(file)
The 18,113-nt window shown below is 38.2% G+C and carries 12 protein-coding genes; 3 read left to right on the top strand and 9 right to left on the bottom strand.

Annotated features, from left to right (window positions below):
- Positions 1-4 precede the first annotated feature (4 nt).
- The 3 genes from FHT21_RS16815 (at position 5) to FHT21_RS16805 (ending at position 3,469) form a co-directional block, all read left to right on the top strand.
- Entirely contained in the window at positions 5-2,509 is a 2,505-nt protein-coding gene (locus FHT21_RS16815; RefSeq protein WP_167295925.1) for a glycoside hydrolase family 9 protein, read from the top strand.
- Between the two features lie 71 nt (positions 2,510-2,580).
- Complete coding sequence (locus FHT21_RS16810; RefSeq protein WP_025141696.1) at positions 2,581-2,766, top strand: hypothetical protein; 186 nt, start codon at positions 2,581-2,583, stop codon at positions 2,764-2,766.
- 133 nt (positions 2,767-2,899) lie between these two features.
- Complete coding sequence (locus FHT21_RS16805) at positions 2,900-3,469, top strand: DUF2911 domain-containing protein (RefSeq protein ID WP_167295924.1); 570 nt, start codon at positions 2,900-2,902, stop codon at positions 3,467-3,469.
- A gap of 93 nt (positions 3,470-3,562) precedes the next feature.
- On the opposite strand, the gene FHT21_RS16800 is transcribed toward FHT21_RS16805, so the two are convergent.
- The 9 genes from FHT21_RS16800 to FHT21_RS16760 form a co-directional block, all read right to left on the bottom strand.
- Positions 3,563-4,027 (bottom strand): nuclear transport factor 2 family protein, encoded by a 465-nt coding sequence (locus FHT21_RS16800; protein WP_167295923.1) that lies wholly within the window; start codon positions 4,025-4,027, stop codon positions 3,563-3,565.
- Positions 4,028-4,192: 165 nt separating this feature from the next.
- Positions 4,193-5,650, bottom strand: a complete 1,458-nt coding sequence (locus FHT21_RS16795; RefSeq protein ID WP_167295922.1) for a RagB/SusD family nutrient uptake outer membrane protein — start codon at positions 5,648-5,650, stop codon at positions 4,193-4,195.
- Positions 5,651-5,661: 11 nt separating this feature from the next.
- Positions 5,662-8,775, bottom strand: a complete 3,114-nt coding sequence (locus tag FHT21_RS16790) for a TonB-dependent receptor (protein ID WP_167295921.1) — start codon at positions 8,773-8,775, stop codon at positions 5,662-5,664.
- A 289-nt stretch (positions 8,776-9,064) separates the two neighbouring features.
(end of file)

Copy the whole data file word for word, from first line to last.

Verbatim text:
The 18,113-nt window shown below is 38.2% G+C and carries 12 protein-coding genes; 3 read left to right on the top strand and 9 right to left on the bottom strand.

Annotated features, from left to right (window positions below):
- Positions 1-4 precede the first annotated feature (4 nt).
- The 3 genes from FHT21_RS16815 (at position 5) to FHT21_RS16805 (ending at position 3,469) form a co-directional block, all read left to right on the top strand.
- Entirely contained in the window at positions 5-2,509 is a 2,505-nt protein-coding gene (locus FHT21_RS16815; RefSeq protein WP_167295925.1) for a glycoside hydrolase family 9 protein, read from the top strand.
- Between the two features lie 71 nt (positions 2,510-2,580).
- Complete coding sequence (locus FHT21_RS16810; RefSeq protein WP_025141696.1) at positions 2,581-2,766, top strand: hypothetical protein; 186 nt, start codon at positions 2,581-2,583, stop codon at positions 2,764-2,766.
- 133 nt (positions 2,767-2,899) lie between these two features.
- Complete coding sequence (locus FHT21_RS16805) at positions 2,900-3,469, top strand: DUF2911 domain-containing protein (RefSeq protein ID WP_167295924.1); 570 nt, start codon at positions 2,900-2,902, stop codon at positions 3,467-3,469.
- A gap of 93 nt (positions 3,470-3,562) precedes the next feature.
- On the opposite strand, the gene FHT21_RS16800 is transcribed toward FHT21_RS16805, so the two are convergent.
- The 9 genes from FHT21_RS16800 to FHT21_RS16760 form a co-directional block, all read right to left on the bottom strand.
- Positions 3,563-4,027 (bottom strand): nuclear transport factor 2 family protein, encoded by a 465-nt coding sequence (locus FHT21_RS16800; protein WP_167295923.1) that lies wholly within the window; start codon positions 4,025-4,027, stop codon positions 3,563-3,565.
- Positions 4,028-4,192: 165 nt separating this feature from the next.
- Positions 4,193-5,650, bottom strand: a complete 1,458-nt coding sequence (locus FHT21_RS16795; RefSeq protein ID WP_167295922.1) for a RagB/SusD family nutrient uptake outer membrane protein — start codon at positions 5,648-5,650, stop codon at positions 4,193-4,195.
- Positions 5,651-5,661: 11 nt separating this feature from the next.
- Positions 5,662-8,775, bottom strand: a complete 3,114-nt coding sequence (locus tag FHT21_RS16790) for a TonB-dependent receptor (protein ID WP_167295921.1) — start codon at positions 8,773-8,775, stop codon at positions 5,662-5,664.
- A 289-nt stretch (positions 8,776-9,064) separates the two neighbouring features.